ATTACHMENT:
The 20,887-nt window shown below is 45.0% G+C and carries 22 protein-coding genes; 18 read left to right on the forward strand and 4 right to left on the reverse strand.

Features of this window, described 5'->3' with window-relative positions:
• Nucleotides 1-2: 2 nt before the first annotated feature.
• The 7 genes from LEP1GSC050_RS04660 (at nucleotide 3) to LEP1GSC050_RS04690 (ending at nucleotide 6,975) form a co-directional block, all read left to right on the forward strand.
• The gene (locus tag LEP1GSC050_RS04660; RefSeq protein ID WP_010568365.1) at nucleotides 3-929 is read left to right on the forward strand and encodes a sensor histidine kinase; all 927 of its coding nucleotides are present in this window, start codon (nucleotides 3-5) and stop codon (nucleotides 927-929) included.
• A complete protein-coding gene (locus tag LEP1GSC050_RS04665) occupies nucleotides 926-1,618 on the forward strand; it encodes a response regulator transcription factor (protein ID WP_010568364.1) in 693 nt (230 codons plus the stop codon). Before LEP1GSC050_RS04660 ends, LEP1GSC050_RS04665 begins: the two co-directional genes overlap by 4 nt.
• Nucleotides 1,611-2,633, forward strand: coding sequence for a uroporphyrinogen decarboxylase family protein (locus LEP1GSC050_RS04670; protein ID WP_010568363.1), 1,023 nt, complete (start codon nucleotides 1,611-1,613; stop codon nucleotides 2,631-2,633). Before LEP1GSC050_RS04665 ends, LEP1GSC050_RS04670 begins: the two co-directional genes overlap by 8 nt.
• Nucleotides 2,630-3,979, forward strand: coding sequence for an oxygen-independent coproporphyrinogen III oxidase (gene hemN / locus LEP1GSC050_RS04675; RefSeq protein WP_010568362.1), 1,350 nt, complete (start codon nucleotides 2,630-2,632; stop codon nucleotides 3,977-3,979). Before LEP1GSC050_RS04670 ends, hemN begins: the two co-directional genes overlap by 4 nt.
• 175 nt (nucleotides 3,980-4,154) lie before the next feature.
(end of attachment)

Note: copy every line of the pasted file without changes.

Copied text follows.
The 20,887-nt window shown below is 45.0% G+C and carries 22 protein-coding genes; 18 read left to right on the forward strand and 4 right to left on the reverse strand.

Features of this window, described 5'->3' with window-relative positions:
• Nucleotides 1-2: 2 nt before the first annotated feature.
• The 7 genes from LEP1GSC050_RS04660 (at nucleotide 3) to LEP1GSC050_RS04690 (ending at nucleotide 6,975) form a co-directional block, all read left to right on the forward strand.
• The gene (locus tag LEP1GSC050_RS04660; RefSeq protein ID WP_010568365.1) at nucleotides 3-929 is read left to right on the forward strand and encodes a sensor histidine kinase; all 927 of its coding nucleotides are present in this window, start codon (nucleotides 3-5) and stop codon (nucleotides 927-929) included.
• A complete protein-coding gene (locus tag LEP1GSC050_RS04665) occupies nucleotides 926-1,618 on the forward strand; it encodes a response regulator transcription factor (protein ID WP_010568364.1) in 693 nt (230 codons plus the stop codon). Before LEP1GSC050_RS04660 ends, LEP1GSC050_RS04665 begins: the two co-directional genes overlap by 4 nt.
• Nucleotides 1,611-2,633, forward strand: coding sequence for a uroporphyrinogen decarboxylase family protein (locus LEP1GSC050_RS04670; protein ID WP_010568363.1), 1,023 nt, complete (start codon nucleotides 1,611-1,613; stop codon nucleotides 2,631-2,633). Before LEP1GSC050_RS04665 ends, LEP1GSC050_RS04670 begins: the two co-directional genes overlap by 8 nt.
• Nucleotides 2,630-3,979, forward strand: coding sequence for an oxygen-independent coproporphyrinogen III oxidase (gene hemN / locus LEP1GSC050_RS04675; RefSeq protein WP_010568362.1), 1,350 nt, complete (start codon nucleotides 2,630-2,632; stop codon nucleotides 3,977-3,979). Before LEP1GSC050_RS04670 ends, hemN begins: the two co-directional genes overlap by 4 nt.
• 175 nt (nucleotides 3,980-4,154) lie before the next feature.